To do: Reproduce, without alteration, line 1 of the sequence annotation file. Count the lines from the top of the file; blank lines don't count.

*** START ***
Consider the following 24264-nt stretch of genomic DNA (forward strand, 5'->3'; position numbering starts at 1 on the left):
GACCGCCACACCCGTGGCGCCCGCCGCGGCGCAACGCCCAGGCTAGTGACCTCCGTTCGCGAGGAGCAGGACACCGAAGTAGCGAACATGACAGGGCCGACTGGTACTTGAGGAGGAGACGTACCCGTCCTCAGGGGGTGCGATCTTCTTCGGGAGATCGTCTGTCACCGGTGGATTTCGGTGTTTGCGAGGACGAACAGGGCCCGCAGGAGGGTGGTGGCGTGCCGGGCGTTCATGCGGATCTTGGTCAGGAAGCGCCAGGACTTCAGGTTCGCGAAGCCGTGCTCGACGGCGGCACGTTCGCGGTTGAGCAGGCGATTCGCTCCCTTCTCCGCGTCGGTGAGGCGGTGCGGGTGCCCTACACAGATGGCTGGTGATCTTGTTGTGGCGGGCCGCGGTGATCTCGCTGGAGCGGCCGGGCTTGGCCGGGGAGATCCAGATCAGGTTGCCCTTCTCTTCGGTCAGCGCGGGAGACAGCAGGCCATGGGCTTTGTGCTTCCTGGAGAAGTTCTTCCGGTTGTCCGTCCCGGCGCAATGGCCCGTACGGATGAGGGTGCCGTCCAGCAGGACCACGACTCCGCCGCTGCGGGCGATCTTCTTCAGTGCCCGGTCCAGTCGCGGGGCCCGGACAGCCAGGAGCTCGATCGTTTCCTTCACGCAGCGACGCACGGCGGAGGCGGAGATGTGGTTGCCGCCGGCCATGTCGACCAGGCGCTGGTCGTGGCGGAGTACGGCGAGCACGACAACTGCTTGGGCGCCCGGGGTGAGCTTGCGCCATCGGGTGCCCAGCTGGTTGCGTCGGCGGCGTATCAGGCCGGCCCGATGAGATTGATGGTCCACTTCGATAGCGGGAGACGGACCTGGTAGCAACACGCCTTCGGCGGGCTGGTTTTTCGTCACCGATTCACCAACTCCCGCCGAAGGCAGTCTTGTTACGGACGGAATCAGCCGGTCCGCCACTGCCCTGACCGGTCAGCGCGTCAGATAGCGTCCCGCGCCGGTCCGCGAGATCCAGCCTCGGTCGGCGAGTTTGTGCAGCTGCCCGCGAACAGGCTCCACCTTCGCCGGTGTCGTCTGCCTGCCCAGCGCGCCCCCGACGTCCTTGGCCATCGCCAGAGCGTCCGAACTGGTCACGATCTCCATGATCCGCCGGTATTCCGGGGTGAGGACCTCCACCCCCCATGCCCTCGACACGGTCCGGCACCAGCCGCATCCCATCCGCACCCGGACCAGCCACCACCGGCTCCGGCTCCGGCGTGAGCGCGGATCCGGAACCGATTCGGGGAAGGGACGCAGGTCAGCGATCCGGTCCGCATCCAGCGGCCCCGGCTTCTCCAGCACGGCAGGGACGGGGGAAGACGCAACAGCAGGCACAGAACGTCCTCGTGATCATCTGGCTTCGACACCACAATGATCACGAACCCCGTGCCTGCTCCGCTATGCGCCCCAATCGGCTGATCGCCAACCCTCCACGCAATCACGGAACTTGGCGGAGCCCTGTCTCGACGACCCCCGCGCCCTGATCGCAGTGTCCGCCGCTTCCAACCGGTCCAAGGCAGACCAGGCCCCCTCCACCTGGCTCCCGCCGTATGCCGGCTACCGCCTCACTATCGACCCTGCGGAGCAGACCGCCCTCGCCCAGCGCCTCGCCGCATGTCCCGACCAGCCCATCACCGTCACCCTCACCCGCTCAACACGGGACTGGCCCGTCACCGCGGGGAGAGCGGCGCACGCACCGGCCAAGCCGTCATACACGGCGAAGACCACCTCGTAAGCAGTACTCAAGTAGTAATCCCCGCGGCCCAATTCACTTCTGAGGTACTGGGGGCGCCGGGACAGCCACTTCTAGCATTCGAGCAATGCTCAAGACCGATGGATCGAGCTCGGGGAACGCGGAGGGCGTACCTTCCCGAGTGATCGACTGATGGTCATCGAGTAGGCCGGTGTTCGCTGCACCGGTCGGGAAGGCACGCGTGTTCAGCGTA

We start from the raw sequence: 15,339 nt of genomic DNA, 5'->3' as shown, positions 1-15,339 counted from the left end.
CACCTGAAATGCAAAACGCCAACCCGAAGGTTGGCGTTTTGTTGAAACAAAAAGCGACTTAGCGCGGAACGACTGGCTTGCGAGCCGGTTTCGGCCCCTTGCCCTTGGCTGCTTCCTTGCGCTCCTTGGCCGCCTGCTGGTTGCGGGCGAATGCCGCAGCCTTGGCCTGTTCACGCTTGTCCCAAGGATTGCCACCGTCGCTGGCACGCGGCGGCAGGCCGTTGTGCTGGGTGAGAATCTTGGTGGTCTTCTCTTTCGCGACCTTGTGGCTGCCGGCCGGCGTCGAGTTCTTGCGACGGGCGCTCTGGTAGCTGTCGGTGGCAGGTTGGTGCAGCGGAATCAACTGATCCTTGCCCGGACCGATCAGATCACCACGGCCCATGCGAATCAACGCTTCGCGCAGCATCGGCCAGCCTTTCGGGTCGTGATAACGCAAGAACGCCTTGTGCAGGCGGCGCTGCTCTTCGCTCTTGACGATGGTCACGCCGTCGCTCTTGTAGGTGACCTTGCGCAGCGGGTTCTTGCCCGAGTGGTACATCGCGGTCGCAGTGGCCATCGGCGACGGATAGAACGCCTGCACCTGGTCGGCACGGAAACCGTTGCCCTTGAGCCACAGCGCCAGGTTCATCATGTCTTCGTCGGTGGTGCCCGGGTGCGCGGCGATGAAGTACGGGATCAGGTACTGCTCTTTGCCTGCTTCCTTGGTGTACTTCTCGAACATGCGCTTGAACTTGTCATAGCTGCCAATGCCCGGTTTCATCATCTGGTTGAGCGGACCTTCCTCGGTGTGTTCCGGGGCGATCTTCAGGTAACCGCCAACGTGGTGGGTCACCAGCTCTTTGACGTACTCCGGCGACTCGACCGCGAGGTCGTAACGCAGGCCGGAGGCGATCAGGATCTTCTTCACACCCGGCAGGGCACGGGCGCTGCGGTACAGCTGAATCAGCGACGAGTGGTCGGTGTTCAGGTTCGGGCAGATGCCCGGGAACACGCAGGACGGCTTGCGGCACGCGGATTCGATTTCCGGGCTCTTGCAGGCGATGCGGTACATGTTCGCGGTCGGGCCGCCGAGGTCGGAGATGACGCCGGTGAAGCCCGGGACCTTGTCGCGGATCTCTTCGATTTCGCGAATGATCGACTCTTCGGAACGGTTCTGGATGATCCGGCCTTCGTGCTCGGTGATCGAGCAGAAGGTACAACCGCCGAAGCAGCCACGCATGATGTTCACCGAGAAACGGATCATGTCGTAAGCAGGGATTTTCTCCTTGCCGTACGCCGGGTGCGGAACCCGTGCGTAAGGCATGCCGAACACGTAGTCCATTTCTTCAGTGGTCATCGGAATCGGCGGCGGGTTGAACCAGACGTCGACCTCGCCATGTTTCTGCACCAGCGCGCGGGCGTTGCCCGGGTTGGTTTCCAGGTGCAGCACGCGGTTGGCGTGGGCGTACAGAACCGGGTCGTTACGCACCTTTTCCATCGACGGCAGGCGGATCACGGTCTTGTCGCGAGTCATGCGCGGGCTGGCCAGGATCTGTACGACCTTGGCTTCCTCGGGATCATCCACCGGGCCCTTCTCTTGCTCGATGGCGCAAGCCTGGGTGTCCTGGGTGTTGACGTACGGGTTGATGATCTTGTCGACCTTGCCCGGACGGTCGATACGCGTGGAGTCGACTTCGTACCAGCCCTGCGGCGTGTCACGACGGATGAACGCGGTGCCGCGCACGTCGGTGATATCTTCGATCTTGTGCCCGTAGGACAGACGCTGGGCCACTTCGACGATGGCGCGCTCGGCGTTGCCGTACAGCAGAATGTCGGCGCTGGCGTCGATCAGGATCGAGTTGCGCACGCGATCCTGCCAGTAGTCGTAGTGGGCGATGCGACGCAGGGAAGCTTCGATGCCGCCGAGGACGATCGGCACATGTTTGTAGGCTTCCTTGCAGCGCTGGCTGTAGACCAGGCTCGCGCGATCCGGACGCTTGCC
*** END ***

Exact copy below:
Consider the following 24264-nt stretch of genomic DNA (forward strand, 5'->3'; position numbering starts at 1 on the left):